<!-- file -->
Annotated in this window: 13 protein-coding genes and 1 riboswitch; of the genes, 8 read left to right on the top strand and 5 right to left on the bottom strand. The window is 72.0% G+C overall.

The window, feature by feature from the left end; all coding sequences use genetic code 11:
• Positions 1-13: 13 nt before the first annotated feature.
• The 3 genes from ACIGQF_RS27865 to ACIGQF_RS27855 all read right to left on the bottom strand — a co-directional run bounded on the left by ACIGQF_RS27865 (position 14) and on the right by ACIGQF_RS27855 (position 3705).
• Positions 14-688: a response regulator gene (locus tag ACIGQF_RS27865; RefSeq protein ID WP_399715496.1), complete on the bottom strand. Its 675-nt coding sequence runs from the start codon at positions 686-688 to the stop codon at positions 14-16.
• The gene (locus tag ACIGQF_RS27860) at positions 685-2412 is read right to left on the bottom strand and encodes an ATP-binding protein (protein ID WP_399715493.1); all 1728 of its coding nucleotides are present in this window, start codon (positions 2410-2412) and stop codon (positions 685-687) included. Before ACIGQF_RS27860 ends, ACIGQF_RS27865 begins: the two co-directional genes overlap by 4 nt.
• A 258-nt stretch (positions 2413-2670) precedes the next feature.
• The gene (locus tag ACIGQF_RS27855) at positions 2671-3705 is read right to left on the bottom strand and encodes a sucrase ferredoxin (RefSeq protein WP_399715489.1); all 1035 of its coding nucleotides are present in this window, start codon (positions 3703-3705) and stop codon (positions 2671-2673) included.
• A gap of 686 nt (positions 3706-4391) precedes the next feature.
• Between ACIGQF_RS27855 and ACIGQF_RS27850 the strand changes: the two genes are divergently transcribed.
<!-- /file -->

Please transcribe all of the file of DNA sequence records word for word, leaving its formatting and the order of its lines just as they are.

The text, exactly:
Annotated in this window: 13 protein-coding genes and 1 riboswitch; of the genes, 8 read left to right on the top strand and 5 right to left on the bottom strand. The window is 72.0% G+C overall.

The window, feature by feature from the left end; all coding sequences use genetic code 11:
• Positions 1-13: 13 nt before the first annotated feature.
• The 3 genes from ACIGQF_RS27865 to ACIGQF_RS27855 all read right to left on the bottom strand — a co-directional run bounded on the left by ACIGQF_RS27865 (position 14) and on the right by ACIGQF_RS27855 (position 3705).
• Positions 14-688: a response regulator gene (locus tag ACIGQF_RS27865; RefSeq protein ID WP_399715496.1), complete on the bottom strand. Its 675-nt coding sequence runs from the start codon at positions 686-688 to the stop codon at positions 14-16.
• The gene (locus tag ACIGQF_RS27860) at positions 685-2412 is read right to left on the bottom strand and encodes an ATP-binding protein (protein ID WP_399715493.1); all 1728 of its coding nucleotides are present in this window, start codon (positions 2410-2412) and stop codon (positions 685-687) included. Before ACIGQF_RS27860 ends, ACIGQF_RS27865 begins: the two co-directional genes overlap by 4 nt.
• A 258-nt stretch (positions 2413-2670) precedes the next feature.
• The gene (locus tag ACIGQF_RS27855) at positions 2671-3705 is read right to left on the bottom strand and encodes a sucrase ferredoxin (RefSeq protein WP_399715489.1); all 1035 of its coding nucleotides are present in this window, start codon (positions 3703-3705) and stop codon (positions 2671-2673) included.
• A gap of 686 nt (positions 3706-4391) precedes the next feature.
• Between ACIGQF_RS27855 and ACIGQF_RS27850 the strand changes: the two genes are divergently transcribed.